Last year around this same time, I entertained ya’ all with The Battle of the Seed Catalogs. Well the war continues, once again we were flooded with seed catalogs, and once again we spent many hours contemplating on what to purchase and from who. I am happy to say that we narrowed down our seed selections to just three catalogs – Seed Savers, Baker’s Creek, and R.H. Shumway. All the catalogs are fun to look at, but honestly, a seed catalog is a seed catalog, but with a few exceptions. As mentioned last year, Baker’s Creek is absolutely beautiful to look at – great photography, good descriptions of the plants, and even better, the damn prices!! By far Baker’s Creek offers the highest quality seed for the best price! As always, I also made seed purchases from Seed Savers, but not quite as much as I have in the past. I still whole heartily support them and their cause, but their prices are higher, and you definitely don’t get quite as much per packet. The dark horse candidate, and my new favorite seed catalog is R.H. Shumway. Their prices are totally reasonable, they offer some really neat varieties (some hybrids, some heirlooms), and their catalog is really fun to look through and read! It is hand illustrated with old-timey drawings and makes shopping for seeds quite fun!
A big difference this year concerning our seed purchases is how we plan on gardening. We are hoping to make the transition from just backyard, hobby gardening into a small urban farm that will be offering produce for sale to the public. With a few exceptions, we are planning on growing more of what we are really good at, and less experiments. Our main for-profit focus this year is going to be salad mix and other greens, braising greens like collards and kale, garlic, radishes, turnips, tomatoes, zucchinis and whatever else that we have a good season with. We have gotten to the point that we have excess amounts of certain crops and want to parlay that into a small home business on the side. Eventually we hope to turn the farm stand into an urban CSA, and make more of a living off of our passion for growing food.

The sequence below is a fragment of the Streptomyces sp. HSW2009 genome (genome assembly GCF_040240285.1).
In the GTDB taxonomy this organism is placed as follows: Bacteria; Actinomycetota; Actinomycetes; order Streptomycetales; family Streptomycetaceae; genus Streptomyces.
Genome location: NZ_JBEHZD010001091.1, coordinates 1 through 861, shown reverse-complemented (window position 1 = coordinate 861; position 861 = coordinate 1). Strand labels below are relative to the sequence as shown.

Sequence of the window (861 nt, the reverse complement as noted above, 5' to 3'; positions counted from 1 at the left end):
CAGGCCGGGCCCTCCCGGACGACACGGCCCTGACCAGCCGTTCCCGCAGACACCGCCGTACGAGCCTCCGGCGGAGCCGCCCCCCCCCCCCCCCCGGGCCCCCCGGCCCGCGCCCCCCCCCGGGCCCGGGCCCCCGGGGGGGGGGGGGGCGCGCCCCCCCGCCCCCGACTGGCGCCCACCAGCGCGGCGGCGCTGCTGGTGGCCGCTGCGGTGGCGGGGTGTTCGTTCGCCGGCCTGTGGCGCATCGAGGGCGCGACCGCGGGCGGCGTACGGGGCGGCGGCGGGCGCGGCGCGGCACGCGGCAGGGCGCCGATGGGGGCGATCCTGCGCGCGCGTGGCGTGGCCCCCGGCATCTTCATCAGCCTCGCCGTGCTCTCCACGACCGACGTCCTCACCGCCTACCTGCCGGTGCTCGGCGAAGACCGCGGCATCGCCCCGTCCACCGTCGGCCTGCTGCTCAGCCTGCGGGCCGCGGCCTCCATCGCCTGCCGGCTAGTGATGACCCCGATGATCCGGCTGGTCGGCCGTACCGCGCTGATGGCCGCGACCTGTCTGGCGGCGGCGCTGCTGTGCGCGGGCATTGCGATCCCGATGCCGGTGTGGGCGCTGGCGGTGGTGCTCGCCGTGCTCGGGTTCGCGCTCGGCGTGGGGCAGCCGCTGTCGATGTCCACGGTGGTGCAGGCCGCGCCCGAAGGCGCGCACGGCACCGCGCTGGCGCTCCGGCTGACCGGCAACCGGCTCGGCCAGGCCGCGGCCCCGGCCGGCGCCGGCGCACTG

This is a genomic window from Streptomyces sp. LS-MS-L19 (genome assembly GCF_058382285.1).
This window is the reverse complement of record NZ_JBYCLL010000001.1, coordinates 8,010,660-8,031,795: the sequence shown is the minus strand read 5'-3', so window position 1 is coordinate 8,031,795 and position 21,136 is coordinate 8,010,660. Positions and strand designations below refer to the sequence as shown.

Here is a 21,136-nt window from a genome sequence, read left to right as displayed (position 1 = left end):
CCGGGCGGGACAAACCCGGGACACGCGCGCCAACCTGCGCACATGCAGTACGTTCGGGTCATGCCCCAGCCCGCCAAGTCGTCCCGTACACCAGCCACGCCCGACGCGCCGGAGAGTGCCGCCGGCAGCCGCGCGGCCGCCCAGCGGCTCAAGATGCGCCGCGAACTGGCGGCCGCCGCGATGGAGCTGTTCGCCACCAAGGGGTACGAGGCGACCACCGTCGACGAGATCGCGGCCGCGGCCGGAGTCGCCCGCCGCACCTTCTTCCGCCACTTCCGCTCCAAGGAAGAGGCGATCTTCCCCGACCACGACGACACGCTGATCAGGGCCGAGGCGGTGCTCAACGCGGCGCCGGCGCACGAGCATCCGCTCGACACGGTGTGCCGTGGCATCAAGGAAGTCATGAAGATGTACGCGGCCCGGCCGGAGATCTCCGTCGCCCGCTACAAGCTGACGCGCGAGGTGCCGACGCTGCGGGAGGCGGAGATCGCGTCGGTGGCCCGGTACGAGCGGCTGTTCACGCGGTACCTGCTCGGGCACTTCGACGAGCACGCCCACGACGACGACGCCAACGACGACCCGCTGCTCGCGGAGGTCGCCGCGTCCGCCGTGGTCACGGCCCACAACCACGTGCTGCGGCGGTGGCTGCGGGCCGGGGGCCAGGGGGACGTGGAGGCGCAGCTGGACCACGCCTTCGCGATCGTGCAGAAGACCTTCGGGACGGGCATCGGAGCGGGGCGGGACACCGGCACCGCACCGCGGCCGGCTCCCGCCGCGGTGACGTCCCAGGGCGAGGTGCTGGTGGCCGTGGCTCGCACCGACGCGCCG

Due to these grand dreams and aspirations of becoming a high-volume producing urban farm, we have had to change the amount of seed we order. Instead of just small packets of radishes, we ordered a few varieties in the quarter pound packs. The same goes for salad mix, carrots, and beets. Along with the added amount of seeds and plants we hope to grow, we are also going to need a little bit more space to actually garden in. We are lucky, we have space to grow into, and if time and energy allow, we will be adding just shy of a thousand square feet of garden space this spring. These garden expansions will consist of an addition to our side garden (approximately 200 square feet): two terraced raised beds in our back garden (about 60 square feet), and the big project – raised bed gardens equaling about 650-700 square feet of new garden space. These new raised beds will be in our “new” side yard that we purchased a few summers ago and will become the main work horse for the urban farm project. Other hurdles we are going to encounter are successive plantings and crop rotations to make the most out of our available space. The good news is this – these are the best kinds of hurdles to have, ones that you can plan for, ones that fall within in your capabilities and talents, and ones that are inspirational – not just for yourself, but for others. This world is not getting any easier to feed, we just welcomed our 7th billion citizen and most of us live in cities and first ring suburbs. We are the farmers of the future – citizens taking their food security into their own hands and providing our families and our communities with healthy, fresh food. I am really looking forward to this upcoming growing season – a chance to get even more calluses on my hands, less sleep and a sorer back, and the chance to provide something that is truly positive to my community and the world. Cheers!